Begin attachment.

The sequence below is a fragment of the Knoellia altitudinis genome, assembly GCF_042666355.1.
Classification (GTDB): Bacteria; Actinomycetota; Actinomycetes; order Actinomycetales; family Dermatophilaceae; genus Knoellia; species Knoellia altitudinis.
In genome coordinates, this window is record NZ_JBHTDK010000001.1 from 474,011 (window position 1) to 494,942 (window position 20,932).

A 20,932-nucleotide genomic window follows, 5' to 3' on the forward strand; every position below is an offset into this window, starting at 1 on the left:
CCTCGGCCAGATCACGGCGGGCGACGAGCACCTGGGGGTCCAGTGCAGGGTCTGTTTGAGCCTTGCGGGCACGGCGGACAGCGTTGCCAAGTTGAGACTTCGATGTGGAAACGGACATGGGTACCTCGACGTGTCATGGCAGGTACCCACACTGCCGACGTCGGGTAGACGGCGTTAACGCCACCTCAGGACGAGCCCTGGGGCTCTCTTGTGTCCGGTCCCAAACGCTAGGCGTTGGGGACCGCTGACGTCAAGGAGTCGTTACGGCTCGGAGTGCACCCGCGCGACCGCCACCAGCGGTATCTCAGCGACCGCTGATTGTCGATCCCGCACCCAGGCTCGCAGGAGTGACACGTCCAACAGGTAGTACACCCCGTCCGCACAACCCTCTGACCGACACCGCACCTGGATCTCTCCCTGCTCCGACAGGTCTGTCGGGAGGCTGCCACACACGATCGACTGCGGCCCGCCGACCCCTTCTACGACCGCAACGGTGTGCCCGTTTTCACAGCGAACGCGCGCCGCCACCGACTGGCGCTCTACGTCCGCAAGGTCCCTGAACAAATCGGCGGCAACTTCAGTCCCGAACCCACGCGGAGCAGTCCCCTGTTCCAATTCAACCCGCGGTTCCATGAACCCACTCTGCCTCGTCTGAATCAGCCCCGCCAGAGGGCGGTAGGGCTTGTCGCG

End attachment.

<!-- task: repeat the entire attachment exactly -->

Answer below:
The sequence below is a fragment of the Knoellia altitudinis genome, assembly GCF_042666355.1.
Classification (GTDB): Bacteria; Actinomycetota; Actinomycetes; order Actinomycetales; family Dermatophilaceae; genus Knoellia; species Knoellia altitudinis.
In genome coordinates, this window is record NZ_JBHTDK010000001.1 from 474,011 (window position 1) to 494,942 (window position 20,932).

A 20,932-nucleotide genomic window follows, 5' to 3' on the forward strand; every position below is an offset into this window, starting at 1 on the left:
CCTCGGCCAGATCACGGCGGGCGACGAGCACCTGGGGGTCCAGTGCAGGGTCTGTTTGAGCCTTGCGGGCACGGCGGACAGCGTTGCCAAGTTGAGACTTCGATGTGGAAACGGACATGGGTACCTCGACGTGTCATGGCAGGTACCCACACTGCCGACGTCGGGTAGACGGCGTTAACGCCACCTCAGGACGAGCCCTGGGGCTCTCTTGTGTCCGGTCCCAAACGCTAGGCGTTGGGGACCGCTGACGTCAAGGAGTCGTTACGGCTCGGAGTGCACCCGCGCGACCGCCACCAGCGGTATCTCAGCGACCGCTGATTGTCGATCCCGCACCCAGGCTCGCAGGAGTGACACGTCCAACAGGTAGTACACCCCGTCCGCACAACCCTCTGACCGACACCGCACCTGGATCTCTCCCTGCTCCGACAGGTCTGTCGGGAGGCTGCCACACACGATCGACTGCGGCCCGCCGACCCCTTCTACGACCGCAACGGTGTGCCCGTTTTCACAGCGAACGCGCGCCGCCACCGACTGGCGCTCTACGTCCGCAAGGTCCCTGAACAAATCGGCGGCAACTTCAGTCCCGAACCCACGCGGAGCAGTCCCCTGTTCCAATTCAACCCGCGGTTCCATGAACCCACTCTGCCTCGTCTGAATCAGCCCCGCCAGAGGGCGGTAGGGCTTGTCGCG